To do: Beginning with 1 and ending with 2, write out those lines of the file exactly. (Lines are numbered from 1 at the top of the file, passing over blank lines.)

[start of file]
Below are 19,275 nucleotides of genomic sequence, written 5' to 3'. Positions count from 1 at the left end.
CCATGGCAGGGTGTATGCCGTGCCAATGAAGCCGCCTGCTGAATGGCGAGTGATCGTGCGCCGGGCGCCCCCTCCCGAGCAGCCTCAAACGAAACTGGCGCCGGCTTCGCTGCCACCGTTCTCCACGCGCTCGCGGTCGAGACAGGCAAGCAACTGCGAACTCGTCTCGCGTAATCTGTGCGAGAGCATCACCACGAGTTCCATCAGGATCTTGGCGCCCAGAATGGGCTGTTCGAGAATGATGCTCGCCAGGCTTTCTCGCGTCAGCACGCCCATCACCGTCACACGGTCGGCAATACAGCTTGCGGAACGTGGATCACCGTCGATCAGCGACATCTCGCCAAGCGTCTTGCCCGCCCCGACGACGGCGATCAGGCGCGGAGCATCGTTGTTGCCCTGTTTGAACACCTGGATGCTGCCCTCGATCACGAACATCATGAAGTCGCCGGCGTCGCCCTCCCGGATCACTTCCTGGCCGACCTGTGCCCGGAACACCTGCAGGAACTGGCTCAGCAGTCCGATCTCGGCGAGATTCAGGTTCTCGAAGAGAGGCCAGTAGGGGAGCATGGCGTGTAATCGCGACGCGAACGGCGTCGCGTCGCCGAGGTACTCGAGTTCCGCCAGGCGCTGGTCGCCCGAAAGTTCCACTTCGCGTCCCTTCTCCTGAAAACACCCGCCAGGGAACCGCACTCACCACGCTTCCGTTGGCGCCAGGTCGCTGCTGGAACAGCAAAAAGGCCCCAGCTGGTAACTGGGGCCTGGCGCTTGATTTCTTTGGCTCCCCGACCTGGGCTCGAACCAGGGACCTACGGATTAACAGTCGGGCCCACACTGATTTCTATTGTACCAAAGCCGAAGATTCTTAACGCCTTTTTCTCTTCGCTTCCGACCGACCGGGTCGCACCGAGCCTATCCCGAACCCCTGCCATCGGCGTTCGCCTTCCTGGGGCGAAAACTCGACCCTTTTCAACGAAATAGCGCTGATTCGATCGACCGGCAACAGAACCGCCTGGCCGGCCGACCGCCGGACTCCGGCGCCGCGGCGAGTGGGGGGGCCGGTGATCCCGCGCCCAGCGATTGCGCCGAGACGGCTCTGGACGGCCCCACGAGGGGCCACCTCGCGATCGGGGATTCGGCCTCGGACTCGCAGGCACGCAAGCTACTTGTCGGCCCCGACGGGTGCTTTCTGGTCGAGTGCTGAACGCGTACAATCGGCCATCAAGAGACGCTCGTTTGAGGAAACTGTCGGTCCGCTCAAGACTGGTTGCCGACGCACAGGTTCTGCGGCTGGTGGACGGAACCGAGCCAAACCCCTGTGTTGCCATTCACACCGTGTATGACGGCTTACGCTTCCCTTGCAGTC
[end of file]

Below are 19,275 nucleotides of genomic sequence, written 5' to 3'. Positions count from 1 at the left end.
CCATGGCAGGGTGTATGCCGTGCCAATGAAGCCGCCTGCTGAATGGCGAGTGATCGTGCGCCGGGCGCCCCCTCCCGAGCAGCCTCAAACGAAACTGGCGCCGGCTTCGCTGCCACCGTTCTCCACGCGCTCGCGGTCGAGACAGGCAAGCAACTGCGAACTCGTCTCGCGTAATCTGTGCGAGAGCATCACCACGAGTTCCATCAGGATCTTGGCGCCCAGAATGGGCTGTTCGAGAATGATGCTCGCCAGGCTTTCTCGCGTCAGCACGCCCATCACCGTCACACGGTCGGCAATACAGCTTGCGGAACGTGGATCACCGTCGATCAGCGACATCTCGCCAAGCGTCTTGCCCGCCCCGACGACGGCGATCAGGCGCGGAGCATCGTTGTTGCCCTGTTTGAACACCTGGATGCTGCCCTCGATCACGAACATCATGAAGTCGCCGGCGTCGCCCTCCCGGATCACTTCCTGGCCGACCTGTGCCCGGAACACCTGCAGGAACTGGCTCAGCAGTCCGATCTCGGCGAGATTCAGGTTCTCGAAGAGAGGCCAGTAGGGGAGCATGGCGTGTAATCGCGACGCGAACGGCGTCGCGTCGCCGAGGTACTCGAGTTCCGCCAGGCGCTGGTCGCCCGAAAGTTCCACTTCGCGTCCCTTCTCCTGAAAACACCCGCCAGGGAACCGCACTCACCACGCTTCCGTTGGCGCCAGGTCGCTGCTGGAACAGCAAAAAGGCCCCAGCTGGTAACTGGGGCCTGGCGCTTGATTTCTTTGGCTCCCCGACCTGGGCTCGAACCAGGGACCTACGGATTAACAGTCGGGCCCACACTGATTTCTATTGTACCAAAGCCGAAGATTCTTAACGCCTTTTTCTCTTCGCTTCCGACCGACCGGGTCGCACCGAGCCTATCCCGAACCCCTGCCATCGGCGTTCGCCTTCCTGGGGCGAAAACTCGACCCTTTTCAACGAAATAGCGCTGATTCGATCGACCGGCAACAGAACCGCCTGGCCGGCCGACCGCCGGACTCCGGCGCCGCGGCGAGTGGGGGGGCCGGTGATCCCGCGCCCAGCGATTGCGCCGAGACGGCTCTGGACGGCCCCACGAGGGGCCACCTCGCGATCGGGGATTCGGCCTCGGACTCGCAGGCACGCAAGCTACTTGTCGGCCCCGACGGGTGCTTTCTGGTCGAGTGCTGAACGCGTACAATCGGCCATCAAGAGACGCTCGTTTGAGGAAACTGTCGGTCCGCTCAAGACTGGTTGCCGACGCACAGGTTCTGCGGCTGGTGGACGGAACCGAGCCAAACCCCTGTGTTGCCATTCACACCGTGTATGACGGCTTACGCTTCCCTTGCAGTC